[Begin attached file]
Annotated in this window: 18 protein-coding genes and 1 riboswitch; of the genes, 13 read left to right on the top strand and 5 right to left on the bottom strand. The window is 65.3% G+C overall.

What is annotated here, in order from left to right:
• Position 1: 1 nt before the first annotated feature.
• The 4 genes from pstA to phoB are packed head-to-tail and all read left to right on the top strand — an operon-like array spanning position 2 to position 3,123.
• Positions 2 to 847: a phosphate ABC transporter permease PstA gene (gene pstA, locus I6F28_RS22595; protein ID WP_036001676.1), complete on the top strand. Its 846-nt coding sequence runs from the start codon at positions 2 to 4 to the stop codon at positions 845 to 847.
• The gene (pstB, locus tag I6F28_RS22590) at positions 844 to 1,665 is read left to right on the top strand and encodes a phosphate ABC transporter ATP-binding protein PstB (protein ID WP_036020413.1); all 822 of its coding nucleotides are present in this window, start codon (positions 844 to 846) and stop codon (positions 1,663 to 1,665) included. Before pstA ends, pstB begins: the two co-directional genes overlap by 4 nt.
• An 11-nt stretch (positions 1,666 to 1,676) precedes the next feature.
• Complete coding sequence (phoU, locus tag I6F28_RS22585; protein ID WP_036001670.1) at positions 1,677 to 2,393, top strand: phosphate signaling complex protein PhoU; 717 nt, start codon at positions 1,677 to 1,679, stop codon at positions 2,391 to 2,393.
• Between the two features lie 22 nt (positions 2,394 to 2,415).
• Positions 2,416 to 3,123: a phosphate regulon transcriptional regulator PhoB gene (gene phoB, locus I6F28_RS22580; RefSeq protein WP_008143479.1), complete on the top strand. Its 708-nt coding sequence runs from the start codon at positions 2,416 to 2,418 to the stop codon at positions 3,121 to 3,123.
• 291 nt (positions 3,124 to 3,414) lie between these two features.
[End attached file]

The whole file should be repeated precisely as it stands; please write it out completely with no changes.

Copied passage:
Annotated in this window: 18 protein-coding genes and 1 riboswitch; of the genes, 13 read left to right on the top strand and 5 right to left on the bottom strand. The window is 65.3% G+C overall.

What is annotated here, in order from left to right:
• Position 1: 1 nt before the first annotated feature.
• The 4 genes from pstA to phoB are packed head-to-tail and all read left to right on the top strand — an operon-like array spanning position 2 to position 3,123.
• Positions 2 to 847: a phosphate ABC transporter permease PstA gene (gene pstA, locus I6F28_RS22595; protein ID WP_036001676.1), complete on the top strand. Its 846-nt coding sequence runs from the start codon at positions 2 to 4 to the stop codon at positions 845 to 847.
• The gene (pstB, locus tag I6F28_RS22590) at positions 844 to 1,665 is read left to right on the top strand and encodes a phosphate ABC transporter ATP-binding protein PstB (protein ID WP_036020413.1); all 822 of its coding nucleotides are present in this window, start codon (positions 844 to 846) and stop codon (positions 1,663 to 1,665) included. Before pstA ends, pstB begins: the two co-directional genes overlap by 4 nt.
• An 11-nt stretch (positions 1,666 to 1,676) precedes the next feature.
• Complete coding sequence (phoU, locus tag I6F28_RS22585; protein ID WP_036001670.1) at positions 1,677 to 2,393, top strand: phosphate signaling complex protein PhoU; 717 nt, start codon at positions 1,677 to 1,679, stop codon at positions 2,391 to 2,393.
• Between the two features lie 22 nt (positions 2,394 to 2,415).
• Positions 2,416 to 3,123: a phosphate regulon transcriptional regulator PhoB gene (gene phoB, locus I6F28_RS22580; RefSeq protein WP_008143479.1), complete on the top strand. Its 708-nt coding sequence runs from the start codon at positions 2,416 to 2,418 to the stop codon at positions 3,121 to 3,123.
• 291 nt (positions 3,124 to 3,414) lie between these two features.